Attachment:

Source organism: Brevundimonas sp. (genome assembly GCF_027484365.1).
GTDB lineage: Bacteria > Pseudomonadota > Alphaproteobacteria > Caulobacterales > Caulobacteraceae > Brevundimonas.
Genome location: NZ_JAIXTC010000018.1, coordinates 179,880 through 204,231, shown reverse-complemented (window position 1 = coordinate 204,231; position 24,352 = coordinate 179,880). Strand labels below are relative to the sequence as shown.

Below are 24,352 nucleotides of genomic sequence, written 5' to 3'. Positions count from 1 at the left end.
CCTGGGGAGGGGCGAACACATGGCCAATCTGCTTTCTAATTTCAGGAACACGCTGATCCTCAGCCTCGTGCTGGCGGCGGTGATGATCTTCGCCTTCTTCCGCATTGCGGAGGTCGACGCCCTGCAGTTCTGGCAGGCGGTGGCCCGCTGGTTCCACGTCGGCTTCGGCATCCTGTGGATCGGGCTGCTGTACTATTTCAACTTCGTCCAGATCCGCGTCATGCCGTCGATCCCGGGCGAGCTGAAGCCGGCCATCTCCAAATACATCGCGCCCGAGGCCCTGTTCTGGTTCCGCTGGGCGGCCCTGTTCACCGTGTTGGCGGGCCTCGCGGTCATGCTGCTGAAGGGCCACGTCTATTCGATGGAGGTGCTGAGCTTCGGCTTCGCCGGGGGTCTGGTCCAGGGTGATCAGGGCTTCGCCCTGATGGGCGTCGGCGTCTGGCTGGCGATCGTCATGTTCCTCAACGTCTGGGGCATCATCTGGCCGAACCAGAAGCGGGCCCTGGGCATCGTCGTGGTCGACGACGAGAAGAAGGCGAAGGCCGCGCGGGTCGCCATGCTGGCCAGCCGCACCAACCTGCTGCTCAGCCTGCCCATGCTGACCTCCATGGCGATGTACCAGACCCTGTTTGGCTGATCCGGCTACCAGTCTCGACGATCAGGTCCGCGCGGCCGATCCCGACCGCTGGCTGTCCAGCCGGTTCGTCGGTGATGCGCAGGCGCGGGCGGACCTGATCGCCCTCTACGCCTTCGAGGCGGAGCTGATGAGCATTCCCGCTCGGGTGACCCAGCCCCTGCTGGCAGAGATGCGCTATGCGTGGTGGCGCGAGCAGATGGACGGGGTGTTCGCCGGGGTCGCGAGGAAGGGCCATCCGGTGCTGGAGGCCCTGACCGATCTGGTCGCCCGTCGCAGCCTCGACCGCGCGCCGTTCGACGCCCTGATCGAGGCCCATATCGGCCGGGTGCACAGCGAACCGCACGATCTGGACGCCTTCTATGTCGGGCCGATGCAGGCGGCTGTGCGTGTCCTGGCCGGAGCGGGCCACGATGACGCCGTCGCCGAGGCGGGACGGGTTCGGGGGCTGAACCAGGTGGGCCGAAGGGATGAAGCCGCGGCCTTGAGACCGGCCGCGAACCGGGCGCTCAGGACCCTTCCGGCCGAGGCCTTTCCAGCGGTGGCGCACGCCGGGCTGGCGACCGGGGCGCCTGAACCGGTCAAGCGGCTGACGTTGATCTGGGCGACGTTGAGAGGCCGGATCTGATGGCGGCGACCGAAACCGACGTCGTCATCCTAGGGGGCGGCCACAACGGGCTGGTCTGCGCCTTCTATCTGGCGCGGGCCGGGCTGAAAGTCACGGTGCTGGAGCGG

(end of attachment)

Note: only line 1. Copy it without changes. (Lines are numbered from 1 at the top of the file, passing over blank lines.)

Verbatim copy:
Source organism: Brevundimonas sp. (genome assembly GCF_027484365.1).